• TimeLimit: the time limit (in milliseconds, although the java annotation based support makes the unit configurable) that the compensator can guarantee that it can compensate the work performed by the service. After this time period has elapsed, it may no longer be possible to undo the work within the scope of this (or any enclosing) LRA and the compensate URL will be invoked. It may therefore be necessary for the application or service to start other activities to explicitly try to compensate this work. The application or coordinator may use this information to control the lifecycle of a LRA.

     

    Current Status

    This work is still at the specification stage but there is a PoC.

     

    Java Annotations

     

    A JAX-RS implementation of the specification should be achievable via a set of CDI annotations. The service developer annotates resources to specify how LRAs should be controlled:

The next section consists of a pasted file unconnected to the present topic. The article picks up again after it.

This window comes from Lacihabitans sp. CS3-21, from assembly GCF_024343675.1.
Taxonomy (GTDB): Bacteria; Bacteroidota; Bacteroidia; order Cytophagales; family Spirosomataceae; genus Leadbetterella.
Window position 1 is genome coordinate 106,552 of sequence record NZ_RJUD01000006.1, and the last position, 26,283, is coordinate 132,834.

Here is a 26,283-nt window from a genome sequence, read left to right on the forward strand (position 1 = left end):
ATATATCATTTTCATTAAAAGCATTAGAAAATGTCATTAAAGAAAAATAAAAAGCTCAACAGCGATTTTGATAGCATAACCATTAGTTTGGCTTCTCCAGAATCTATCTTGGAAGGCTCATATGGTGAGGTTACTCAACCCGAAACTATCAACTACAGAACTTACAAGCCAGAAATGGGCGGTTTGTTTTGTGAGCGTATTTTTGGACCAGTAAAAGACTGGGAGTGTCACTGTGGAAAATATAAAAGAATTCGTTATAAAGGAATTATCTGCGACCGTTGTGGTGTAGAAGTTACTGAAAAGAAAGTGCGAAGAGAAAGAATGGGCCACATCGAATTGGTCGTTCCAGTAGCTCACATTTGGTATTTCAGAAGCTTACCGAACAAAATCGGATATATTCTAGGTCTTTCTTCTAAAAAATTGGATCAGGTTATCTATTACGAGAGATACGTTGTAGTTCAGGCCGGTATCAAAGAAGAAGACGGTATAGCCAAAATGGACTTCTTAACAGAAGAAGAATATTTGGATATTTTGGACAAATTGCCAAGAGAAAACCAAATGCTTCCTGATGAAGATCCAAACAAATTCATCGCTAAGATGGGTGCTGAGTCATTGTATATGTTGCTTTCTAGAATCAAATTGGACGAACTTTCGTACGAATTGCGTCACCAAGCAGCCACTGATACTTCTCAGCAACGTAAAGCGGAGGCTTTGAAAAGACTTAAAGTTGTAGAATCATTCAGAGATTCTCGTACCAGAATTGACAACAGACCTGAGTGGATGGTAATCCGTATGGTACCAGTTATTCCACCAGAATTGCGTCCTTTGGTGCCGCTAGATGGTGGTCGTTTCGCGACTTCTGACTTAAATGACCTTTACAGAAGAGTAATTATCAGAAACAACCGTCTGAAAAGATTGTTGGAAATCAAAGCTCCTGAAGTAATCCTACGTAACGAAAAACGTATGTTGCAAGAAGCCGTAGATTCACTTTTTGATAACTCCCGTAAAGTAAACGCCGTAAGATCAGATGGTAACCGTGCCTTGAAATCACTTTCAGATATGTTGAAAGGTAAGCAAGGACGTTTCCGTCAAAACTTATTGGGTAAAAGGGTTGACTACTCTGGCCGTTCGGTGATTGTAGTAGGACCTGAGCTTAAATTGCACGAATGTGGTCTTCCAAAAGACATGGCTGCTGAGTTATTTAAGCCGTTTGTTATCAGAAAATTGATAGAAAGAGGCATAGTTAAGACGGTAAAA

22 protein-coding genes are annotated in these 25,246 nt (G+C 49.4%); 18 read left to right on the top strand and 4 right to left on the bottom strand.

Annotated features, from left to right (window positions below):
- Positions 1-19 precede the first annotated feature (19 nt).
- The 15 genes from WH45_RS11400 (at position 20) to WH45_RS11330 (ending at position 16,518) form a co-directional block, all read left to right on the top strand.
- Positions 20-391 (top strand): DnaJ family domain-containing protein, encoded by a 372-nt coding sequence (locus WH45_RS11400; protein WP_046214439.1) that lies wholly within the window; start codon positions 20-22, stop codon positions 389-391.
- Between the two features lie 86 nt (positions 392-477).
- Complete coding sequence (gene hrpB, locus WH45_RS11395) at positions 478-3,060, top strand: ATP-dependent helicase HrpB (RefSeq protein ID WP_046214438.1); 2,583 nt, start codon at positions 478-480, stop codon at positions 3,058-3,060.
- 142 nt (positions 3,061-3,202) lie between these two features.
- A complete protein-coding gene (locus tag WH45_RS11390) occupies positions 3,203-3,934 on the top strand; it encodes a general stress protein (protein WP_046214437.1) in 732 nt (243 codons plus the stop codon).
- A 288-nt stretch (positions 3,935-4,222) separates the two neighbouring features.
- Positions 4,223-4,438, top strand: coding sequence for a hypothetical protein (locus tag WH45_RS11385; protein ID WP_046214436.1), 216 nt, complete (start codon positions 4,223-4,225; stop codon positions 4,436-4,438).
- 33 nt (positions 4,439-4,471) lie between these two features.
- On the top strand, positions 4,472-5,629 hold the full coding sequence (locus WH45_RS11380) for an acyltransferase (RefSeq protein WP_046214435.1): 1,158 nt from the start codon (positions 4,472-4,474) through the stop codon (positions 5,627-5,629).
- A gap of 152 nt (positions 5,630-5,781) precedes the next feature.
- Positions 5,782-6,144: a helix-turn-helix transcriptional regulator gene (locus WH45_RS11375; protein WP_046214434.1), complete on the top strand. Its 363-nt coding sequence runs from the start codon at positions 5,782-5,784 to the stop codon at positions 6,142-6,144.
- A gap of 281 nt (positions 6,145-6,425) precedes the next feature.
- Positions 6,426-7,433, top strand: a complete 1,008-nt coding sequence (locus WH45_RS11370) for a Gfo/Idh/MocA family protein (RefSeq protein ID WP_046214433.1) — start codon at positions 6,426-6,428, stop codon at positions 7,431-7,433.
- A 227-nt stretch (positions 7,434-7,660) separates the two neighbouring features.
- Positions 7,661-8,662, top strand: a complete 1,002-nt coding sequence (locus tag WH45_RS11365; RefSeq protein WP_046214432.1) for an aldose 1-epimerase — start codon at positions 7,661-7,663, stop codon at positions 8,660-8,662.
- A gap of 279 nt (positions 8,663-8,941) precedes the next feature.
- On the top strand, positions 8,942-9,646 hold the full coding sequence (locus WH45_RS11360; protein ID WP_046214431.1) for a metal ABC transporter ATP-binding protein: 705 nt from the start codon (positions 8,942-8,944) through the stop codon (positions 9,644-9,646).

Controlling the lifecyle of an LRA

     

    @LRA - the Type element of the LRA annotation indicates whether a bean method is to be executed within a compensatable transaction context. Supported types are:

     

    REQUIRED: a new LRA is started if none is present and ended when the method finishes

    REQUIRES_NEW: if there is already an LRA it is suspended and a new one is started. When the method finishes any preexisting LRA is resumed, otherwise the new one is ended.

    MANDATORY: if there is no LRA present the method is not called and a PRECONDITION_FAILED status code is generated

    SUPPORTS: if there is already an LRA present the bean method will be called with it as the LRA context